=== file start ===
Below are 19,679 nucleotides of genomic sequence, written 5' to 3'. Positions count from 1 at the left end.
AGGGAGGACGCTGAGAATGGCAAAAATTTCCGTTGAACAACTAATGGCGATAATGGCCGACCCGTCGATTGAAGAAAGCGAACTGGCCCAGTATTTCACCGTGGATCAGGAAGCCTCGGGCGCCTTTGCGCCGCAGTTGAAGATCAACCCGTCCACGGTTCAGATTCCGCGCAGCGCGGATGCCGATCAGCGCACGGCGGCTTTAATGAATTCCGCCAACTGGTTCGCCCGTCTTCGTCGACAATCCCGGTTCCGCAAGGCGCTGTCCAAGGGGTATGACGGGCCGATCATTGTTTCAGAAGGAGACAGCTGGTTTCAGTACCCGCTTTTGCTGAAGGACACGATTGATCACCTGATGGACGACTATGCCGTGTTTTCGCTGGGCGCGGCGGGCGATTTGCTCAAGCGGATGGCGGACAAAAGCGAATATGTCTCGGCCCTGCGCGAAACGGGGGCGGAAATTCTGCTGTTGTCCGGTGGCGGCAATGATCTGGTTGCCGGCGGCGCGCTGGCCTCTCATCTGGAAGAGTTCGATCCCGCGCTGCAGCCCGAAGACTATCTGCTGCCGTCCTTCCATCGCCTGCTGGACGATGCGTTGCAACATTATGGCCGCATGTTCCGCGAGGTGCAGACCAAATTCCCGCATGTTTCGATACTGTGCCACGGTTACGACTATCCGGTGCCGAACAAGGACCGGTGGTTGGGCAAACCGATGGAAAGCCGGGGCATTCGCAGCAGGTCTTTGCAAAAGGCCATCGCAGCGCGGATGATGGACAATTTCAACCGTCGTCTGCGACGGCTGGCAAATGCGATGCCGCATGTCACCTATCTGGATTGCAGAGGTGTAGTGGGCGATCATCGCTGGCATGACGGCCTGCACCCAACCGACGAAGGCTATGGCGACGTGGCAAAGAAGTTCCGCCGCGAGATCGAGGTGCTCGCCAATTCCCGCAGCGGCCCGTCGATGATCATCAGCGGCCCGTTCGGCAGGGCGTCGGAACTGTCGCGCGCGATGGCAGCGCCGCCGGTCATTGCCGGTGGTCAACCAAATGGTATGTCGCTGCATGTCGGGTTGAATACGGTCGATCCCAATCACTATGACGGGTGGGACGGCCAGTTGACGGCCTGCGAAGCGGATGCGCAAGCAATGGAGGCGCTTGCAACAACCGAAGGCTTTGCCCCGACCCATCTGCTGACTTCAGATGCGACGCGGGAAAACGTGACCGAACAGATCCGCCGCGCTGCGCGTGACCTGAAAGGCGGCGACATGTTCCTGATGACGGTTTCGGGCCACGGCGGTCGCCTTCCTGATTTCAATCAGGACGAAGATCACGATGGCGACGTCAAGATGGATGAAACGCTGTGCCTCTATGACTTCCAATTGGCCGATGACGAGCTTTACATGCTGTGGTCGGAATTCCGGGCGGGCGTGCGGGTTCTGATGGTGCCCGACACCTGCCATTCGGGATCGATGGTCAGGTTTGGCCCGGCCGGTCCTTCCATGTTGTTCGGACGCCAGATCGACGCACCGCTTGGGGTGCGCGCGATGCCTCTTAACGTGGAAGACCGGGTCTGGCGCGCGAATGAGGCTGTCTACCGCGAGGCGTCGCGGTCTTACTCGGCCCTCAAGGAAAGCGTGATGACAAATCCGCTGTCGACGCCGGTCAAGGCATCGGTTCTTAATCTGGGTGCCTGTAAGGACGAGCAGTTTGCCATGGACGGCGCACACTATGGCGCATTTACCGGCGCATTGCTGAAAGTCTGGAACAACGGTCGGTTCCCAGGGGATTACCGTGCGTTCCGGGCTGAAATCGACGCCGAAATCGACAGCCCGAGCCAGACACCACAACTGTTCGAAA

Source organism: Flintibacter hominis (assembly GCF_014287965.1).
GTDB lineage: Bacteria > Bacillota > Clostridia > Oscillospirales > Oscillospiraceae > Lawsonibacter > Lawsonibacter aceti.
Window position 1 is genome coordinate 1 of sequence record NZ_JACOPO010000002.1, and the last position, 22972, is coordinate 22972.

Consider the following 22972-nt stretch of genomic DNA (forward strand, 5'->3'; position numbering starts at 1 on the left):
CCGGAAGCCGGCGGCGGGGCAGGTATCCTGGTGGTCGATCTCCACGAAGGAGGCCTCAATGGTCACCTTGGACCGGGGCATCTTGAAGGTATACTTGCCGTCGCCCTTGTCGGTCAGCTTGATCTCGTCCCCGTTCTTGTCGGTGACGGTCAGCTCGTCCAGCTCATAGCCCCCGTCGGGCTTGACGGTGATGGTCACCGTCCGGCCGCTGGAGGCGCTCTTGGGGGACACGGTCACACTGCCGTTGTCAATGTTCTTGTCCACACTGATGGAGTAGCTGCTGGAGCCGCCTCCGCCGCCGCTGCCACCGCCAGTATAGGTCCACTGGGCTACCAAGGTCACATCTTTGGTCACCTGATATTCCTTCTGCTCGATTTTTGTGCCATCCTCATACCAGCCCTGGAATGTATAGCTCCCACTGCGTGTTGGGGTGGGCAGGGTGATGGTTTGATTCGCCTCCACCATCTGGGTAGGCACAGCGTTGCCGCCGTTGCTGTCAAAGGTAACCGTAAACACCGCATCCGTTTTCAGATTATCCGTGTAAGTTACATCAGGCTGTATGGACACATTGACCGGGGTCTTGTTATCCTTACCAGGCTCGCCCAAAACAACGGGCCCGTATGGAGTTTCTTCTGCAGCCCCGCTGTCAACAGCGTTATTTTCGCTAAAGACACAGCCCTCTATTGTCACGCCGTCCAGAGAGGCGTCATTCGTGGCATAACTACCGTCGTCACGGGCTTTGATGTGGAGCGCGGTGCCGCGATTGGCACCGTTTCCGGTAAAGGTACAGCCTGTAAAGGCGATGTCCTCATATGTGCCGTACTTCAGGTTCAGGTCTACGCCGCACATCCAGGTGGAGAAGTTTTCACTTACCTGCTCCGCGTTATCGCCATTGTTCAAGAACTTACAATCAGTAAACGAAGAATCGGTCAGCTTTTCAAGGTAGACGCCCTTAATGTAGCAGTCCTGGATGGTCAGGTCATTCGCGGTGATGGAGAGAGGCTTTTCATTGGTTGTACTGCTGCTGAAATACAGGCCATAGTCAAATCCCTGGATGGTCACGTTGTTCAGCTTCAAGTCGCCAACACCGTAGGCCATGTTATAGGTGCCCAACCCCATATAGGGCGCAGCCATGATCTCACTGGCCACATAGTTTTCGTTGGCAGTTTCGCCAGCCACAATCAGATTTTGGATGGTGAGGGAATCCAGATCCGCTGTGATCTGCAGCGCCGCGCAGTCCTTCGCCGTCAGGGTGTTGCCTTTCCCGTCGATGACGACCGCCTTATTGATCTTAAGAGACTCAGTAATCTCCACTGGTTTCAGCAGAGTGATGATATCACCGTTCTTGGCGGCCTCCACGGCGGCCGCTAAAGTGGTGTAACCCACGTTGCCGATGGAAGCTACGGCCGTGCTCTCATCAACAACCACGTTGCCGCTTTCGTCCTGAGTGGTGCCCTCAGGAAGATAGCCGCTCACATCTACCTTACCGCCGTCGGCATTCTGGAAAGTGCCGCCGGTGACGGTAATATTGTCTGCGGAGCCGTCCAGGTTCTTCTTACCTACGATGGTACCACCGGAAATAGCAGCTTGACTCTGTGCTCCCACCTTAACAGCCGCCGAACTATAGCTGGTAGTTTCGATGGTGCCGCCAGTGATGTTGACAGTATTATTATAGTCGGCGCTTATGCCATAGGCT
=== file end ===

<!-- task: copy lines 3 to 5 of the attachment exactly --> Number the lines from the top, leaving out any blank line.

Source organism: Flintibacter hominis (assembly GCF_014287965.1).
GTDB lineage: Bacteria > Bacillota > Clostridia > Oscillospirales > Oscillospiraceae > Lawsonibacter > Lawsonibacter aceti.
Window position 1 is genome coordinate 1 of sequence record NZ_JACOPO010000002.1, and the last position, 22972, is coordinate 22972.